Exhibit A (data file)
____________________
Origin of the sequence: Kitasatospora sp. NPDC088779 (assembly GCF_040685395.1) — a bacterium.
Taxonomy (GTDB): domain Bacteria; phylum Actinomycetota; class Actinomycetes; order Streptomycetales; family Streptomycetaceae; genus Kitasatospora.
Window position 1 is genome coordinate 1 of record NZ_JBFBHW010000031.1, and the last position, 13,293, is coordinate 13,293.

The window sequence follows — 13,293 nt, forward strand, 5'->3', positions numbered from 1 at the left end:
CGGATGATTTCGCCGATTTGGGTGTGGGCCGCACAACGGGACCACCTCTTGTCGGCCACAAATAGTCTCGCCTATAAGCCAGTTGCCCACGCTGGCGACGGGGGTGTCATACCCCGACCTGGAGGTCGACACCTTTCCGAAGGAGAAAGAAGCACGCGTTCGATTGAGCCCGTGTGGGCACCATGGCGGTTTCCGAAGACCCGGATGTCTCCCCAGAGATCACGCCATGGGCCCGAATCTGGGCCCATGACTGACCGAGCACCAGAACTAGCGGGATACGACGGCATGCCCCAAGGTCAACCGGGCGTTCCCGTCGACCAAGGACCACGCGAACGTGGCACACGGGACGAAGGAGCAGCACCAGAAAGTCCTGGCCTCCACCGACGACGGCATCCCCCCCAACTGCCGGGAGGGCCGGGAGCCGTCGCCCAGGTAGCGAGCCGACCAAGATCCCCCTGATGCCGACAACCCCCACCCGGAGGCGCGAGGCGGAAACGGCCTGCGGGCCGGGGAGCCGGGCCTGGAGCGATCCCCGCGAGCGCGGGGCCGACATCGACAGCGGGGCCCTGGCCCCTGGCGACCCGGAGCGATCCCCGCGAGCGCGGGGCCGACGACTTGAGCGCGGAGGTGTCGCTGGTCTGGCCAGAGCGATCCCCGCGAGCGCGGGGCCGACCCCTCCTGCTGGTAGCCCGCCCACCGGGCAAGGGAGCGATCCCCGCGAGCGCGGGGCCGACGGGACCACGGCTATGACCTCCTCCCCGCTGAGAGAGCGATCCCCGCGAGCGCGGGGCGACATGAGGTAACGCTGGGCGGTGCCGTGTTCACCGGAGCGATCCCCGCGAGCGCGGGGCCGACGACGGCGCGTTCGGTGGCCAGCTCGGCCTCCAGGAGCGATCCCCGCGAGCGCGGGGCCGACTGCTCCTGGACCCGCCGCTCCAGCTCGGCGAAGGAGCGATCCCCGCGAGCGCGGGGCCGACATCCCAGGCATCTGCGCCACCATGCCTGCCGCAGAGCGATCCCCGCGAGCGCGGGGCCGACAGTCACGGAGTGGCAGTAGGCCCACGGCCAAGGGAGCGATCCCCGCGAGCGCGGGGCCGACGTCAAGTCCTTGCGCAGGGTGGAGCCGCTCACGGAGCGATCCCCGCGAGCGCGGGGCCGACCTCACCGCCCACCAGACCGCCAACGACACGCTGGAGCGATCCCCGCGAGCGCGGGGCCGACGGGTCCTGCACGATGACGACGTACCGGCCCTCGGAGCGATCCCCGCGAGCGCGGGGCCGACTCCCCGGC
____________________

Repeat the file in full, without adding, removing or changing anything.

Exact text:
Origin of the sequence: Kitasatospora sp. NPDC088779 (assembly GCF_040685395.1) — a bacterium.
Taxonomy (GTDB): domain Bacteria; phylum Actinomycetota; class Actinomycetes; order Streptomycetales; family Streptomycetaceae; genus Kitasatospora.
Window position 1 is genome coordinate 1 of record NZ_JBFBHW010000031.1, and the last position, 13,293, is coordinate 13,293.

The window sequence follows — 13,293 nt, forward strand, 5'->3', positions numbered from 1 at the left end:
CGGATGATTTCGCCGATTTGGGTGTGGGCCGCACAACGGGACCACCTCTTGTCGGCCACAAATAGTCTCGCCTATAAGCCAGTTGCCCACGCTGGCGACGGGGGTGTCATACCCCGACCTGGAGGTCGACACCTTTCCGAAGGAGAAAGAAGCACGCGTTCGATTGAGCCCGTGTGGGCACCATGGCGGTTTCCGAAGACCCGGATGTCTCCCCAGAGATCACGCCATGGGCCCGAATCTGGGCCCATGACTGACCGAGCACCAGAACTAGCGGGATACGACGGCATGCCCCAAGGTCAACCGGGCGTTCCCGTCGACCAAGGACCACGCGAACGTGGCACACGGGACGAAGGAGCAGCACCAGAAAGTCCTGGCCTCCACCGACGACGGCATCCCCCCCAACTGCCGGGAGGGCCGGGAGCCGTCGCCCAGGTAGCGAGCCGACCAAGATCCCCCTGATGCCGACAACCCCCACCCGGAGGCGCGAGGCGGAAACGGCCTGCGGGCCGGGGAGCCGGGCCTGGAGCGATCCCCGCGAGCGCGGGGCCGACATCGACAGCGGGGCCCTGGCCCCTGGCGACCCGGAGCGATCCCCGCGAGCGCGGGGCCGACGACTTGAGCGCGGAGGTGTCGCTGGTCTGGCCAGAGCGATCCCCGCGAGCGCGGGGCCGACCCCTCCTGCTGGTAGCCCGCCCACCGGGCAAGGGAGCGATCCCCGCGAGCGCGGGGCCGACGGGACCACGGCTATGACCTCCTCCCCGCTGAGAGAGCGATCCCCGCGAGCGCGGGGCGACATGAGGTAACGCTGGGCGGTGCCGTGTTCACCGGAGCGATCCCCGCGAGCGCGGGGCCGACGACGGCGCGTTCGGTGGCCAGCTCGGCCTCCAGGAGCGATCCCCGCGAGCGCGGGGCCGACTGCTCCTGGACCCGCCGCTCCAGCTCGGCGAAGGAGCGATCCCCGCGAGCGCGGGGCCGACATCCCAGGCATCTGCGCCACCATGCCTGCCGCAGAGCGATCCCCGCGAGCGCGGGGCCGACAGTCACGGAGTGGCAGTAGGCCCACGGCCAAGGGAGCGATCCCCGCGAGCGCGGGGCCGACGTCAAGTCCTTGCGCAGGGTGGAGCCGCTCACGGAGCGATCCCCGCGAGCGCGGGGCCGACCTCACCGCCCACCAGACCGCCAACGACACGCTGGAGCGATCCCCGCGAGCGCGGGGCCGACGGGTCCTGCACGATGACGACGTACCGGCCCTCGGAGCGATCCCCGCGAGCGCGGGGCCGACTCCCCGGC